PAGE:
Richard Green, a lawyer and psychiatrist who made a name for himself fighting for LGBTI rights, has died at 82.
He died of esophageal cancer at his home in London. His son, Adam Hines-Green, survives him.
Green spent decades of his life battling against LGBTI discrimination and oppression. Both his work as a lawyer and psychiatrist reflect the passion and resilience he possessed for this endeavor.
Born in Brooklyn, New York in 1936, he went on to study medicine at Johns Hopkins under John Money, a well-known sex and gender psychologist. When training as a psychiatrist at UCLA, he worked with gender identity expert Robert Stoller.
Two of his most well-known accomplishments happened a decade apart in 1962 and 1972.
In the first instance, Green successfully challenged Chester Morales’ deportation from the US. Morales, originally from Nicaragua, was being deported due to his homosexual identity.
Ten years later, he published a paper appealing to the American Psychiatric Association to remove homosexuality from the list of mental disorders. According to LGBTI activist Peter Tatchell, people advised him this course of action would ruin his career.
One year later, he appealed again, and the APA removed homosexuality from the list.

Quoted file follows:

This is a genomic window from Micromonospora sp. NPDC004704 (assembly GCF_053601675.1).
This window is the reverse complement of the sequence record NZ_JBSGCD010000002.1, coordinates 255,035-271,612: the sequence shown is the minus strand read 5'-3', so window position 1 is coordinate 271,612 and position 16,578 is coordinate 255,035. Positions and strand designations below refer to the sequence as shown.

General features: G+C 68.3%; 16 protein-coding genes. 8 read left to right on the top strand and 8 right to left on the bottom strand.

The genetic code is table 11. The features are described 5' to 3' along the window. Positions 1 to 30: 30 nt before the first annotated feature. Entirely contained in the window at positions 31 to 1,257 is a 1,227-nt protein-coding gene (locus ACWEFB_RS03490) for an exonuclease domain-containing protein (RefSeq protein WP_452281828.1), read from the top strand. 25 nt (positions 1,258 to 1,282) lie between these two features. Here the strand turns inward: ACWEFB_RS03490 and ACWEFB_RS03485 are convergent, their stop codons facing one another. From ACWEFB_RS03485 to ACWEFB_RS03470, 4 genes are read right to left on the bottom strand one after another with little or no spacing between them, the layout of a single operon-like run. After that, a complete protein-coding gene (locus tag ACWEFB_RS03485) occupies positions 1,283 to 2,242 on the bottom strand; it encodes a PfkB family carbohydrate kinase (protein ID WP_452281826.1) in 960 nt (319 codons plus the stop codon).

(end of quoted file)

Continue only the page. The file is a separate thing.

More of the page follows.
Pioneering LGBTI paths
Green’s commitment to LGBTI rights was broad and far-reaching.
In his medical career, he also advocated for gender confirmation surgery. In the 1960s, he began seeing transgender patients with Harry Benjamin.
Beyond medicine, he also fought for marriage equality and the rights of LGBTI parents.
In 1974, he appeared on the US television show The Advocates, participarting in a debate on marriage equality. He also testified in numerous court cases as an expert witness for LGBTI parents look to adopt or get custody rights to children from previous relationships.
In court, he also a witness and champion in several discrimination cases.
As Tatchell writes, Green’s work risked his ‘reputation and career to advance the understanding and acceptance of sexual and gender minorities’. Because of his contributions, several crucial strides towards equality were made.